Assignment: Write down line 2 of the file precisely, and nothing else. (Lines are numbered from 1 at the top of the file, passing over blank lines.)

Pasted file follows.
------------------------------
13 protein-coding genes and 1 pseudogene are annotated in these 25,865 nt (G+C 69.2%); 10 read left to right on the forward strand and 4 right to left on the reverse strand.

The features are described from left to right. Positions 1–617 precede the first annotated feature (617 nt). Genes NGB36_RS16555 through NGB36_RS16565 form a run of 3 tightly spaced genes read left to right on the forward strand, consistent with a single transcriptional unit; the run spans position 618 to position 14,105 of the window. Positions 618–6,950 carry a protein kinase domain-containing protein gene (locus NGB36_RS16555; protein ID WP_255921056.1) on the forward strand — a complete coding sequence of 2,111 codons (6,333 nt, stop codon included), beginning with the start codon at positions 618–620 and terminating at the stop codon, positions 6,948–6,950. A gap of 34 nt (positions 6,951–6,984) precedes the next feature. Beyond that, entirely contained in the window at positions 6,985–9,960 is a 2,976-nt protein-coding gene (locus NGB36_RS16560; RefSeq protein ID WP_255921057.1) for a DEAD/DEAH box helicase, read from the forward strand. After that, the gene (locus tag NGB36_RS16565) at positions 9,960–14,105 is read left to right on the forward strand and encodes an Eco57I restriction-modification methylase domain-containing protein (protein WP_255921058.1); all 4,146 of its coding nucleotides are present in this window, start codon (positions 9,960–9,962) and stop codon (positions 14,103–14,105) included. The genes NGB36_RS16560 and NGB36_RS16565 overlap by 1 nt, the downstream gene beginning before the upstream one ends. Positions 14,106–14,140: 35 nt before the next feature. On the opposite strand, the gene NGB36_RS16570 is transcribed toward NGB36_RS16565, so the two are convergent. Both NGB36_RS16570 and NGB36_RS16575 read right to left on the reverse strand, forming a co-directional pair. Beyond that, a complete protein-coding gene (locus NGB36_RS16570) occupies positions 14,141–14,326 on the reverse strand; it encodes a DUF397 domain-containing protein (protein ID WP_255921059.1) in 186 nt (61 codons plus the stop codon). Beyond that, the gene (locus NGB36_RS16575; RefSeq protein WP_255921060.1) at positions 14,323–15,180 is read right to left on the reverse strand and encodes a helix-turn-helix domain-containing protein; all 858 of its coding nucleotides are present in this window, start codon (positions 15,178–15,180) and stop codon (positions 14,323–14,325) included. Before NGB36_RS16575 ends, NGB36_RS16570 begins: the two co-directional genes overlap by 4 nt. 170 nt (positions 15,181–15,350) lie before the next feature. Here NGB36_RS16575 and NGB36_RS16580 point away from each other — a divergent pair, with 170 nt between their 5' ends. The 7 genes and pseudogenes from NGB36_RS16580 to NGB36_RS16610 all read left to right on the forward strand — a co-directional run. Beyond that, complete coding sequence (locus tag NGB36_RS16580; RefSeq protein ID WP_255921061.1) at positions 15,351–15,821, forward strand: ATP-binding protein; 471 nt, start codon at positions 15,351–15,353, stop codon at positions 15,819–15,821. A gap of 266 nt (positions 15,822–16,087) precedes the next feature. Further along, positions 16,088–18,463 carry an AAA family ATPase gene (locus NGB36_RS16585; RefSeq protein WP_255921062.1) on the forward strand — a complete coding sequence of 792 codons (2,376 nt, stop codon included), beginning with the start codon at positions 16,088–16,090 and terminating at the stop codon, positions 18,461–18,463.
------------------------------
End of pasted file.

The features are described from left to right. Positions 1–617 precede the first annotated feature (617 nt). Genes NGB36_RS16555 through NGB36_RS16565 form a run of 3 tightly spaced genes read left to right on the forward strand, consistent with a single transcriptional unit; the run spans position 618 to position 14,105 of the window. Positions 618–6,950 carry a protein kinase domain-containing protein gene (locus NGB36_RS16555; protein ID WP_255921056.1) on the forward strand — a complete coding sequence of 2,111 codons (6,333 nt, stop codon included), beginning with the start codon at positions 618–620 and terminating at the stop codon, positions 6,948–6,950. A gap of 34 nt (positions 6,951–6,984) precedes the next feature. Beyond that, entirely contained in the window at positions 6,985–9,960 is a 2,976-nt protein-coding gene (locus NGB36_RS16560; RefSeq protein ID WP_255921057.1) for a DEAD/DEAH box helicase, read from the forward strand. After that, the gene (locus tag NGB36_RS16565) at positions 9,960–14,105 is read left to right on the forward strand and encodes an Eco57I restriction-modification methylase domain-containing protein (protein WP_255921058.1); all 4,146 of its coding nucleotides are present in this window, start codon (positions 9,960–9,962) and stop codon (positions 14,103–14,105) included. The genes NGB36_RS16560 and NGB36_RS16565 overlap by 1 nt, the downstream gene beginning before the upstream one ends. Positions 14,106–14,140: 35 nt before the next feature. On the opposite strand, the gene NGB36_RS16570 is transcribed toward NGB36_RS16565, so the two are convergent. Both NGB36_RS16570 and NGB36_RS16575 read right to left on the reverse strand, forming a co-directional pair. Beyond that, a complete protein-coding gene (locus NGB36_RS16570) occupies positions 14,141–14,326 on the reverse strand; it encodes a DUF397 domain-containing protein (protein ID WP_255921059.1) in 186 nt (61 codons plus the stop codon). Beyond that, the gene (locus NGB36_RS16575; RefSeq protein WP_255921060.1) at positions 14,323–15,180 is read right to left on the reverse strand and encodes a helix-turn-helix domain-containing protein; all 858 of its coding nucleotides are present in this window, start codon (positions 15,178–15,180) and stop codon (positions 14,323–14,325) included. Before NGB36_RS16575 ends, NGB36_RS16570 begins: the two co-directional genes overlap by 4 nt. 170 nt (positions 15,181–15,350) lie before the next feature. Here NGB36_RS16575 and NGB36_RS16580 point away from each other — a divergent pair, with 170 nt between their 5' ends. The 7 genes and pseudogenes from NGB36_RS16580 to NGB36_RS16610 all read left to right on the forward strand — a co-directional run. Beyond that, complete coding sequence (locus tag NGB36_RS16580; RefSeq protein ID WP_255921061.1) at positions 15,351–15,821, forward strand: ATP-binding protein; 471 nt, start codon at positions 15,351–15,353, stop codon at positions 15,819–15,821. A gap of 266 nt (positions 15,822–16,087) precedes the next feature. Further along, positions 16,088–18,463 carry an AAA family ATPase gene (locus NGB36_RS16585; RefSeq protein WP_255921062.1) on the forward strand — a complete coding sequence of 792 codons (2,376 nt, stop codon included), beginning with the start codon at positions 16,088–16,090 and terminating at the stop codon, positions 18,461–18,463.